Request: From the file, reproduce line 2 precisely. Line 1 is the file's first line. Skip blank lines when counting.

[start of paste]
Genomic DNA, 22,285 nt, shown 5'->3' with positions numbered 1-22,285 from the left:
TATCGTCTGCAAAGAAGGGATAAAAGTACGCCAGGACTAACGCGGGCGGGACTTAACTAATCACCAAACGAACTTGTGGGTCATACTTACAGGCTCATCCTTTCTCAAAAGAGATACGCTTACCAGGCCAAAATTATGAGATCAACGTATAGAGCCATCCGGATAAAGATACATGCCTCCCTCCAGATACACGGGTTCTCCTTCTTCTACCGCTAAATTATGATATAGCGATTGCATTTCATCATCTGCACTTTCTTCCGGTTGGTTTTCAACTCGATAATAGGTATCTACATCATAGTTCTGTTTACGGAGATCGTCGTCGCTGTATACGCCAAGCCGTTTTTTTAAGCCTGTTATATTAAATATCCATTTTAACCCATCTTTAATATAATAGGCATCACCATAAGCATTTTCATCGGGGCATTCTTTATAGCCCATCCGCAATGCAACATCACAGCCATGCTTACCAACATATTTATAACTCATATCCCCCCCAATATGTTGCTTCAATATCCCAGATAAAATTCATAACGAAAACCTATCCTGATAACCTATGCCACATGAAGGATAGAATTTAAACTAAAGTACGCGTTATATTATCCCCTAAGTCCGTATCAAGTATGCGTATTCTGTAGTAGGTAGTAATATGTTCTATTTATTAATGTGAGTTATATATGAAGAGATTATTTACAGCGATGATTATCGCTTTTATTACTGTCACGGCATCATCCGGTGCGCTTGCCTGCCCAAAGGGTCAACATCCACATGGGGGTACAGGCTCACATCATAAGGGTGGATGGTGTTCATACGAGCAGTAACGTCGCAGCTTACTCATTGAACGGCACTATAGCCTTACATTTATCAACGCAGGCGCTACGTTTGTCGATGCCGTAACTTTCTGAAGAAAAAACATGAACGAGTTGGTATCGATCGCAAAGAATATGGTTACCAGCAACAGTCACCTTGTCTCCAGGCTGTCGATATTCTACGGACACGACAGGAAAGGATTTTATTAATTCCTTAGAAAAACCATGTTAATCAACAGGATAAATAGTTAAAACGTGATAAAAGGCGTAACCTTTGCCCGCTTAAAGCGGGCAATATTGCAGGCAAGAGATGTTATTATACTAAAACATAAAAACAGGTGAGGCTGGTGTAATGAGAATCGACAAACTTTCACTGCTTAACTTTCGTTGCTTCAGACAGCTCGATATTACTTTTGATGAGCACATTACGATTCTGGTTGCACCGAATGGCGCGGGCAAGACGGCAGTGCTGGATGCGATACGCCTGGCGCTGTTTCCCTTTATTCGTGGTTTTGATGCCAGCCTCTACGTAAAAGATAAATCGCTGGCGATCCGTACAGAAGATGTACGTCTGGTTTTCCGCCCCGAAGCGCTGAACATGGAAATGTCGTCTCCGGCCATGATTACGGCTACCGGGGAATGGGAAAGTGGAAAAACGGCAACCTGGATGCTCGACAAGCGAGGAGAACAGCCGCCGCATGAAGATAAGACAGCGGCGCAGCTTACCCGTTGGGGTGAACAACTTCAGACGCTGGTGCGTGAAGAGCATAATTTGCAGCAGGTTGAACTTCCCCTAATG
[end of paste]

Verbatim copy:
TATCGTCTGCAAAGAAGGGATAAAAGTACGCCAGGACTAACGCGGGCGGGACTTAACTAATCACCAAACGAACTTGTGGGTCATACTTACAGGCTCATCCTTTCTCAAAAGAGATACGCTTACCAGGCCAAAATTATGAGATCAACGTATAGAGCCATCCGGATAAAGATACATGCCTCCCTCCAGATACACGGGTTCTCCTTCTTCTACCGCTAAATTATGATATAGCGATTGCATTTCATCATCTGCACTTTCTTCCGGTTGGTTTTCAACTCGATAATAGGTATCTACATCATAGTTCTGTTTACGGAGATCGTCGTCGCTGTATACGCCAAGCCGTTTTTTTAAGCCTGTTATATTAAATATCCATTTTAACCCATCTTTAATATAATAGGCATCACCATAAGCATTTTCATCGGGGCATTCTTTATAGCCCATCCGCAATGCAACATCACAGCCATGCTTACCAACATATTTATAACTCATATCCCCCCCAATATGTTGCTTCAATATCCCAGATAAAATTCATAACGAAAACCTATCCTGATAACCTATGCCACATGAAGGATAGAATTTAAACTAAAGTACGCGTTATATTATCCCCTAAGTCCGTATCAAGTATGCGTATTCTGTAGTAGGTAGTAATATGTTCTATTTATTAATGTGAGTTATATATGAAGAGATTATTTACAGCGATGATTATCGCTTTTATTACTGTCACGGCATCATCCGGTGCGCTTGCCTGCCCAAAGGGTCAACATCCACATGGGGGTACAGGCTCACATCATAAGGGTGGATGGTGTTCATACGAGCAGTAACGTCGCAGCTTACTCATTGAACGGCACTATAGCCTTACATTTATCAACGCAGGCGCTACGTTTGTCGATGCCGTAACTTTCTGAAGAAAAAACATGAACGAGTTGGTATCGATCGCAAAGAATATGGTTACCAGCAACAGTCACCTTGTCTCCAGGCTGTCGATATTCTACGGACACGACAGGAAAGGATTTTATTAATTCCTTAGAAAAACCATGTTAATCAACAGGATAAATAGTTAAAACGTGATAAAAGGCGTAACCTTTGCCCGCTTAAAGCGGGCAATATTGCAGGCAAGAGATGTTATTATACTAAAACATAAAAACAGGTGAGGCTGGTGTAATGAGAATCGACAAACTTTCACTGCTTAACTTTCGTTGCTTCAGACAGCTCGATATTACTTTTGATGAGCACATTACGATTCTGGTTGCACCGAATGGCGCGGGCAAGACGGCAGTGCTGGATGCGATACGCCTGGCGCTGTTTCCCTTTATTCGTGGTTTTGATGCCAGCCTCTACGTAAAAGATAAATCGCTGGCGATCCGTACAGAAGATGTACGTCTGGTTTTCCGCCCCGAAGCGCTGAACATGGAAATGTCGTCTCCGGCCATGATTACGGCTACCGGGGAATGGGAAAGTGGAAAAACGGCAACCTGGATGCTCGACAAGCGAGGAGAACAGCCGCCGCATGAAGATAAGACAGCGGCGCAGCTTACCCGTTGGGGTGAACAACTTCAGACGCTGGTGCGTGAAGAGCATAATTTGCAGCAGGTTGAACTTCCCCTAATG